There is already provincial grant funding available for research work for residential schools through Culture, Multiculturalism and Status of Women. Wilson said Minister Leila Aheer has said she will provide support.

Service Alberta Minister Nate Glubish will be the lead on the government-led initiative because he has “the ability to get into files,” said Wilson.

Wilson anticipates searching will begin in the Legislature library and will branch out to include working with the churches, First Nations, colleges like Blue Quill, and organizations like Poundmaker’s Lodge.  Both Blue Quills, in Saddle Lake First Nation, and Poundmaker’s, in St. Albert, are former residential schools.

Poitras knows records will not be easy to track down. She points to Holy Angel residential school in her home community of Fort Chipewyan. Once it was demolished the records went to Fort Smith, NWT, and are now in Yellowknife.

“So there’s a lot of digging that needs to happen,” she said.

Poitras says she has had only a brief discussion with Wilson about the registry.

“He needs to get the leadership involved,” she said. “Talk to the leadership and establish some kind of committee, working together to ensure that we do this in a respectful way and that we have the information that we need for us to work through.”

Wilson understands that documentation is not available for all of the 25 residential schools that operated in Alberta.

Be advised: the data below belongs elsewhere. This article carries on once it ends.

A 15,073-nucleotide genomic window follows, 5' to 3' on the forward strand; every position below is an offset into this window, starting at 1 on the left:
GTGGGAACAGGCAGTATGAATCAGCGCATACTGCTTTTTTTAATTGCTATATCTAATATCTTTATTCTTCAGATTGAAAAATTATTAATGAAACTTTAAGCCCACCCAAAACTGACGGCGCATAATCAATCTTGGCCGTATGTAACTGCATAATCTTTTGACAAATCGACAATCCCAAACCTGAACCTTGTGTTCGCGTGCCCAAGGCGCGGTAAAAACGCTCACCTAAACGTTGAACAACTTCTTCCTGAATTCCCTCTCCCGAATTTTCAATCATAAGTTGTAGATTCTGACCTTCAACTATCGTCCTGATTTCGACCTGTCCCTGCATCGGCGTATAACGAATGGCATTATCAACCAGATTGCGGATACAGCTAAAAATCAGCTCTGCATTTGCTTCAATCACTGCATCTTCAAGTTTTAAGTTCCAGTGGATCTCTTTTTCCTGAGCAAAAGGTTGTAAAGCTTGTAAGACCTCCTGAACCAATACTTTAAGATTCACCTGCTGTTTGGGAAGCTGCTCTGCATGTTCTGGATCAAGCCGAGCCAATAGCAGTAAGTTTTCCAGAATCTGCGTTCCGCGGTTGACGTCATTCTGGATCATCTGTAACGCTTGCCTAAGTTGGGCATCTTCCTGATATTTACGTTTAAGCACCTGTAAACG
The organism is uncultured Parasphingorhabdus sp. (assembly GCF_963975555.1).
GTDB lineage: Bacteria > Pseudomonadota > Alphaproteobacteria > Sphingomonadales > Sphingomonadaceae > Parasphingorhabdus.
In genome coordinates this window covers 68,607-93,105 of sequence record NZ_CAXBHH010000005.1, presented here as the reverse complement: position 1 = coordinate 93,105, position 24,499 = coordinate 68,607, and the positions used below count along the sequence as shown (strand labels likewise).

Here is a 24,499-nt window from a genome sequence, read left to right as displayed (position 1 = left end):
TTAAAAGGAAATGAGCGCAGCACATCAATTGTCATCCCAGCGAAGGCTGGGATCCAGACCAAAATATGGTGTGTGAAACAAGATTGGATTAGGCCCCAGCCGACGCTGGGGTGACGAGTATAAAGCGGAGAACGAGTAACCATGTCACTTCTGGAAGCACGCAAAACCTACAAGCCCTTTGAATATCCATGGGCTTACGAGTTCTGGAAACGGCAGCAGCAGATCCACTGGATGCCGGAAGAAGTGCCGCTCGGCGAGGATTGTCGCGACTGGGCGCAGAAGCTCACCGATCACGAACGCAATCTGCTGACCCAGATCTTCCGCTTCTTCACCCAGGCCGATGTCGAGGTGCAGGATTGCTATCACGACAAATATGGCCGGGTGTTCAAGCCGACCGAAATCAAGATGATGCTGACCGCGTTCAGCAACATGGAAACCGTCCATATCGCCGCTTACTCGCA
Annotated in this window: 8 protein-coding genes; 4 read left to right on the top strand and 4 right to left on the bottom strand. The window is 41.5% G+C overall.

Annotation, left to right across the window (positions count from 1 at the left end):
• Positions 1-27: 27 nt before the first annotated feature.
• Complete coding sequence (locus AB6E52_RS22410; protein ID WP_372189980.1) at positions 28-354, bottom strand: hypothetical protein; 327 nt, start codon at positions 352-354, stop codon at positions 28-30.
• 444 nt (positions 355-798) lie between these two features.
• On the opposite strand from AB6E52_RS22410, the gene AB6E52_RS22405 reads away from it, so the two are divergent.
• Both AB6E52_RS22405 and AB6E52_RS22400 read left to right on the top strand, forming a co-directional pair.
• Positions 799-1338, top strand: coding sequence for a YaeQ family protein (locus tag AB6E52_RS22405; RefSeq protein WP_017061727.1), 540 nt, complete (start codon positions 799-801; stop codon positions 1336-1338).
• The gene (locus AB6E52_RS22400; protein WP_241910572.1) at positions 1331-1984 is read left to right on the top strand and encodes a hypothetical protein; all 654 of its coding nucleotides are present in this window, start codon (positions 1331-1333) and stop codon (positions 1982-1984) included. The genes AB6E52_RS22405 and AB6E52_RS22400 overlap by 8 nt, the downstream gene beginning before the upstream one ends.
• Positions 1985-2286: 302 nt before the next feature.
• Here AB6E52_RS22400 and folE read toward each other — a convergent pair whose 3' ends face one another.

“Several of the chiefs have reached out to me and said come and meet with us. We’ll work with you.…We have to work with the Elders. We have to work with the survivors, because they're going to be the boots on the ground. They're going to know from their own personal histories and the stories that they've heard as to where these things are,” he said.

Wilson said while Alberta Services began the work today of looking at documents, there is no deadline set as to when the registry will be completed.

“It’ll be evolving as we go. This isn’t something that’s just going to (be taken) on and disappear,” he said.

Wilson said the work could go beyond developing a registry and include looking for unmarked graves.

“That’s part of it, but of course we have to really be sensitive around that area,” he said. He emphasized moving forward on what happens with “very sacred ground” will be up to chiefs and Elders.